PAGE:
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Top 5 ways to save on currency exchange

Ashleigh Patterson

If you're traveling abroad this summer, or making a quick trip across the border to cash in on relaxed duty free limits, you're going to need to exchange your loonies for some Benjamins and that's going to cost you.

But not all currency exchange services are equal and the amount you pay at your bank, credit union, currency exchange kiosk or on your credit card can vary wildly.

It always pays to do your research. Here's how to keep more dollars in your pocket when traveling outside of Canada:

Avoid the airport and hotel currency exchange
You're jet lagged, laden with baggage and just want a euro for the vending machine. Sound familiar? If you must exchange cash at a hotel, train station or airport, be forewarned you're going to pay a premium. Transaction fees are usually much higher in exchange for convenience. The same applies for currency brokers in high-traffic, tourist-heavy areas.

Travelex, the world's largest non-bank provider of currency exchanges, typically charges a blanket fee of US$9.95 per transaction, according to CardHub. Comparatively, TD Bank charges US$7.50 while BMO Harris Bank has no fees for cash exchanges.

Load up on your credit card
Credit card companies generally charge the least in exchange fees, but it's smart spending to call your lender to determine exactly what those fees will be. Typically, credit cards from the big six Canadian banks charge 2.5 per cent for foreign transactions. Some credit cards, like Diners Club International and Desjardins charge even lower rates -- 2 per cent and 1.8 per cent respectively.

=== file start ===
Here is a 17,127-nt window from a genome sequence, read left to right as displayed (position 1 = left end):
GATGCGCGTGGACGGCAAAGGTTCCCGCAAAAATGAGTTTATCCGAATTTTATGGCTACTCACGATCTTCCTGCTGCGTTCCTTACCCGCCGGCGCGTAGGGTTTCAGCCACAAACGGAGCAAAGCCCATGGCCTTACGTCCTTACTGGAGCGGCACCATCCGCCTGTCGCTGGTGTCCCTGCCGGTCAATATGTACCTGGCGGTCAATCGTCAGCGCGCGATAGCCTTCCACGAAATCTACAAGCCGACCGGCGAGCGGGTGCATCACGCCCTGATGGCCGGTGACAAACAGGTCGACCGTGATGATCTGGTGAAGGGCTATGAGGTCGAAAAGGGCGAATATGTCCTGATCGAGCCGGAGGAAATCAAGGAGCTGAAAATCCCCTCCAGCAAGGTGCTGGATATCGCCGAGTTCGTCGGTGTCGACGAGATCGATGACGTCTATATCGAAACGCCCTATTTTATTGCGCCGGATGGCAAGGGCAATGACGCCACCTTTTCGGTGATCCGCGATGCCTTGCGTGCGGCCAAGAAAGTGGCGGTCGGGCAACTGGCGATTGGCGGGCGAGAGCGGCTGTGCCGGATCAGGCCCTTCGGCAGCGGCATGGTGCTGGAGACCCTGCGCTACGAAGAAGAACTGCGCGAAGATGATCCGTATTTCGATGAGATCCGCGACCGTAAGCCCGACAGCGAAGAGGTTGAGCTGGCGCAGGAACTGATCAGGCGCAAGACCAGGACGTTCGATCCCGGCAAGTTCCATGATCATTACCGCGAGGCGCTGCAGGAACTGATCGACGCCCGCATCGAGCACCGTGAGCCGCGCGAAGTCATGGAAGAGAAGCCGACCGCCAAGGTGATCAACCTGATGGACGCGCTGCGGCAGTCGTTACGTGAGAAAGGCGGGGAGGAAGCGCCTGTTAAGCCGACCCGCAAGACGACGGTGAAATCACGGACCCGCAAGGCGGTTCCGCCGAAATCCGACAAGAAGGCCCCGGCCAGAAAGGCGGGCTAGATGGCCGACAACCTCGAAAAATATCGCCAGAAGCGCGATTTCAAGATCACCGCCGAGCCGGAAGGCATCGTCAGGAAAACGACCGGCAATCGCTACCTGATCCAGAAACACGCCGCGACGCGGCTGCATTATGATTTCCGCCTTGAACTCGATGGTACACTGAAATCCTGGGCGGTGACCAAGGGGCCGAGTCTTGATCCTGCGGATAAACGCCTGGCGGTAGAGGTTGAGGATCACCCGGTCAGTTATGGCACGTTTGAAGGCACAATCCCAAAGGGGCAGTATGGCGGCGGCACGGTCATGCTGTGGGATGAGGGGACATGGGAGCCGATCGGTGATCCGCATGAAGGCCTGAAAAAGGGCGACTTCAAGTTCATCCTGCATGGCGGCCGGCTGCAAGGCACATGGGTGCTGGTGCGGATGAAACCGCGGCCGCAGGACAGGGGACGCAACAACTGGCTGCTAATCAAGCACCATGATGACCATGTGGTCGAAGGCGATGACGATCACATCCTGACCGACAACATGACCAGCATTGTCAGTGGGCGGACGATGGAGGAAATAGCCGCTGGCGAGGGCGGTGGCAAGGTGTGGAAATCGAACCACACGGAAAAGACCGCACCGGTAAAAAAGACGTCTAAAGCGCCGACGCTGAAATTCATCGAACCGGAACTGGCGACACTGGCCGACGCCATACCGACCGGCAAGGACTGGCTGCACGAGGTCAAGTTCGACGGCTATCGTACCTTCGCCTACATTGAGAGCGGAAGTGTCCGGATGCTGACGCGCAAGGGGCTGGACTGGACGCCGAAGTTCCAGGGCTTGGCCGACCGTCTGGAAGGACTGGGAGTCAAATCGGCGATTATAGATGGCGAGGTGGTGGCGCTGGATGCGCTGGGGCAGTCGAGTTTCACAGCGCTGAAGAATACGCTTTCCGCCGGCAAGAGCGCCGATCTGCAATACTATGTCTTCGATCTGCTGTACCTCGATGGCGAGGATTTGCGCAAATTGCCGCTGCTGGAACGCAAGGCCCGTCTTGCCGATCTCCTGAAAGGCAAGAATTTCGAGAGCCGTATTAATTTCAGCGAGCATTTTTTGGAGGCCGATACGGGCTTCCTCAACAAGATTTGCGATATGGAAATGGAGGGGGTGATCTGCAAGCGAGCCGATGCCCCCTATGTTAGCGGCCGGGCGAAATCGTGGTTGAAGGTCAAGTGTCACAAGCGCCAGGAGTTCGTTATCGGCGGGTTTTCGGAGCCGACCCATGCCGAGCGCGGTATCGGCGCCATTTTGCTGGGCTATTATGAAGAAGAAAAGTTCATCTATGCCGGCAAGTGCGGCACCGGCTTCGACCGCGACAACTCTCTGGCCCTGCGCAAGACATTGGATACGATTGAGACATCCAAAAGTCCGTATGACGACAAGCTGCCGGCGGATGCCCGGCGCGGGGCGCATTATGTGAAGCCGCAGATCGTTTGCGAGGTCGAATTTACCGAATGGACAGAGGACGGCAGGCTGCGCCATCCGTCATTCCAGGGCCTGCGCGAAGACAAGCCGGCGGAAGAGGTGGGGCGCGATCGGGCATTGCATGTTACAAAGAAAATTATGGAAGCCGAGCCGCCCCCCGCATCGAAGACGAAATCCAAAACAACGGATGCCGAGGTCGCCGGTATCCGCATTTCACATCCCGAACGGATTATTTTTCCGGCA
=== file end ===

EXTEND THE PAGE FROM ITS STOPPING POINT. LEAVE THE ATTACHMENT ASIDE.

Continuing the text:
Instead of exchanging U.S. dollars for euros, loading up on credit card transactions can save consumers 8.1 per cent compared to bank conversion services and 16.2 per cent compared to independent brokers you'd find in an airport or train station, a recent survey from CardHub found.

And remember, avoid cash advances from your credit card unless you're in an emergency situation. The minute that cash hits your hand, the double-digit interest meter starts running.

Stick to your bank if you need cash
It's always wise to travel with some cash, but be sure when exchanging physical currency you stick to the bank where you're a client. Royal Bank of Canada, for example, will charge non-clients an extra $3 -- over and above transaction fees -- for the privilege of exchanging your funds.

Be careful of your debit card
If you're able to use your debit card abroad be sure you understand what the charges are before you make a purchase. Some financial institutions charge debit and cash withdrawal fees in addition to conversion rates. PC Financial charges a $3 withdrawal fee in addition to the 2.5 per cent currency conversion fee when used internationally.

Avoid dynamic currency conversion
When purchasing items abroad, be wary of merchants who offer to complete the transaction in Canadian dollars. With dynamic currency conversion, there are often hidden fees, exorbitant exchange rates and you will be double dinged by your credit card company for the international transaction. All of the extra fees and charges could amount to a 10 per cent premium on your purchase, just for the illusion of convenience. When in doubt, whip out your smartphone calculator to be sure you're not over charged or avoid dynamic currency exchange all together.